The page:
ADHD is a learning disability that occurs in both children and adults, and can play a significant role in someone's life. The issue is, of course, if you know how to deal with it. Your attention may be all over the place, or you may have a hard time completing tasks because of this disorder. That being said, there are a lot of ways that you can deal with ADHD, whether the case of ADHD in question is for an adult or a child. We're going to look at exactly how ADHD affects a person's life and then give you some tips that you can use in order to live a more productive, happier, and less stressful life, even with the effects of ADHD on your life.
How Does ADHD Affect a Person's Life?
The answer to this question depends on which type of ADHD the diagnosis is. There are two major types of ADHD; ADHD, Inattentive Type (better known as ADD; the DSM-V lumped the two together into the ADHD category) and ADHD, Hyperactive Type (which is what ADHD used to always be known as). The reason that they were combined into one category is because there are usually overlapping symptoms (specifically, some with Inattentive Type would show some symptoms of hyperactivity anyway, but they would not be the primary focus of their diagnosis and likely did not cause problems for the person in question). We are going to look at both categories in more detail so that you can see how they may affect your life.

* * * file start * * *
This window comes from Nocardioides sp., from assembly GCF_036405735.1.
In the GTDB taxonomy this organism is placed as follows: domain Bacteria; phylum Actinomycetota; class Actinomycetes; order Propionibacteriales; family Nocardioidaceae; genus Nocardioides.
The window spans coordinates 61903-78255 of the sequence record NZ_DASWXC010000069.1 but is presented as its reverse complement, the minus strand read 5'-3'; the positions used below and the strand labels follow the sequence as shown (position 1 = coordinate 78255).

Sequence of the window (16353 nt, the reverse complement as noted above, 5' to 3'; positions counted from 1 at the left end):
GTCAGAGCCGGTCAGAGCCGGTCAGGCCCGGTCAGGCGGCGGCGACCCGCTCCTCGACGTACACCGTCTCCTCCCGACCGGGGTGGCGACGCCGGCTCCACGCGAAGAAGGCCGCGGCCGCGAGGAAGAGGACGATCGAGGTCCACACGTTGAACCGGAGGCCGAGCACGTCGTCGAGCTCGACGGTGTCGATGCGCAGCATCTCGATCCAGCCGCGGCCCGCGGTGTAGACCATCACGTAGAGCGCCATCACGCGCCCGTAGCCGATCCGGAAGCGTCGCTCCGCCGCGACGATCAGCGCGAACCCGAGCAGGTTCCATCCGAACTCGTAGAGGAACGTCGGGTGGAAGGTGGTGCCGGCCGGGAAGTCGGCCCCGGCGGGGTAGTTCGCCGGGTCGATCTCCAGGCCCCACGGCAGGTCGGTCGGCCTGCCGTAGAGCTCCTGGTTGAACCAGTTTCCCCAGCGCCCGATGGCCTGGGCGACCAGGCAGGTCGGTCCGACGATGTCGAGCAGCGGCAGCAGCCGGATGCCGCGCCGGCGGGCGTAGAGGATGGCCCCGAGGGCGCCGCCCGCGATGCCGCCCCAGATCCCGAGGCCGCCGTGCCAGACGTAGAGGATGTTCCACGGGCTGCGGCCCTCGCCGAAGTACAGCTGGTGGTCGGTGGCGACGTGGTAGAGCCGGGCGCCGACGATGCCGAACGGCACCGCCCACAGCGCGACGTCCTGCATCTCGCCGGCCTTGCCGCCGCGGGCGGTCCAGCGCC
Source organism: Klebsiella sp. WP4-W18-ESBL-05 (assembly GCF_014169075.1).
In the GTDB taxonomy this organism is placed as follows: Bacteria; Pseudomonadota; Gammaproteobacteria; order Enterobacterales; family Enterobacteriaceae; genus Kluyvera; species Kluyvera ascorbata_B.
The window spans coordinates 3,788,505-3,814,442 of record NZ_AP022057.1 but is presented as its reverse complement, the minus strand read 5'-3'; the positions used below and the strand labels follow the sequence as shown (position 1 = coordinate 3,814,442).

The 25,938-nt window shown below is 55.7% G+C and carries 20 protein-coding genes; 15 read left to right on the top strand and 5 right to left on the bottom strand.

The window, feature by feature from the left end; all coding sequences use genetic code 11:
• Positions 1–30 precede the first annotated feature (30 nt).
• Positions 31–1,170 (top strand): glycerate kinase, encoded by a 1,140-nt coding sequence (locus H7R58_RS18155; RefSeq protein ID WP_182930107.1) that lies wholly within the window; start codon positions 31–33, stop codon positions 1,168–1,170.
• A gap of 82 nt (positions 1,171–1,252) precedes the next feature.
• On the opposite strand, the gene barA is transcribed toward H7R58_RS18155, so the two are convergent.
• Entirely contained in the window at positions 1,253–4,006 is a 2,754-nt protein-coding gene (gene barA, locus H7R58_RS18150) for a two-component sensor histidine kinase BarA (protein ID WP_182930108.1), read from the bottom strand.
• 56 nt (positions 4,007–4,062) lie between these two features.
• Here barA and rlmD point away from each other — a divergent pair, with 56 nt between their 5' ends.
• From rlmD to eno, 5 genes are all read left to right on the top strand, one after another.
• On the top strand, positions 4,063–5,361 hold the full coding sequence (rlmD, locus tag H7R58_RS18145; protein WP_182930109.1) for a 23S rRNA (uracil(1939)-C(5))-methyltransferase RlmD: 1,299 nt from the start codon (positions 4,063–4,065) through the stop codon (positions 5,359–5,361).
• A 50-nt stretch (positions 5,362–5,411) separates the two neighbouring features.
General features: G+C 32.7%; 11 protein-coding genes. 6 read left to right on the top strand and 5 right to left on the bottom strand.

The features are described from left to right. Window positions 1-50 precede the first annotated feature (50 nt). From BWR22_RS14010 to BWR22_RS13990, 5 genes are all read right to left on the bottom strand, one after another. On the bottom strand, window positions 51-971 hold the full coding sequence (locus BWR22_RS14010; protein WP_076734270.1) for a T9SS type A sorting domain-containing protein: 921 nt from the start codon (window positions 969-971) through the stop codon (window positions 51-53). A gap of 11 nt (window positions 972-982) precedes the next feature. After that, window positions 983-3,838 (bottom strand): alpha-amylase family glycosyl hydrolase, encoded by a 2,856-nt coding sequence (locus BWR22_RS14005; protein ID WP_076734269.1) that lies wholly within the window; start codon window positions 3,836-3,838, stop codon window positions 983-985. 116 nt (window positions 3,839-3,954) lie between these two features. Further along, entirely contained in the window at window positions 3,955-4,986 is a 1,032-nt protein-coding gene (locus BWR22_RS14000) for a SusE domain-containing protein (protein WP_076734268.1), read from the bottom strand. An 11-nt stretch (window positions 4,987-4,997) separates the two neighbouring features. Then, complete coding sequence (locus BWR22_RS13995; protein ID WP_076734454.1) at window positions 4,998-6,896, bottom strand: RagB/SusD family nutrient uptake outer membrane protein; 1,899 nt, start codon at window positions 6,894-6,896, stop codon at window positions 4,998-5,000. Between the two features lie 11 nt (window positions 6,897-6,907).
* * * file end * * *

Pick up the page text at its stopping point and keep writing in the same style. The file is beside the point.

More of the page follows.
ADHD - Inattentive Type. ADHD, Inattentive Type, will affect your ability to be productive. It may make it difficult for you to complete tasks or organize your home or work. It may make it difficult for you to have a conversation with others, possibly because you don't fully "get" what they're saying or because you forget what you're saying in the middle of your sentences. You may also struggle with memory and learning information if you are dealing with the symptoms of ADHD, Inattentive Type. Some people with ADHD, Inattentive Type may also struggle with other mental health issues; anxiety is a common partner because of how stressful it can be to deal with ADHD.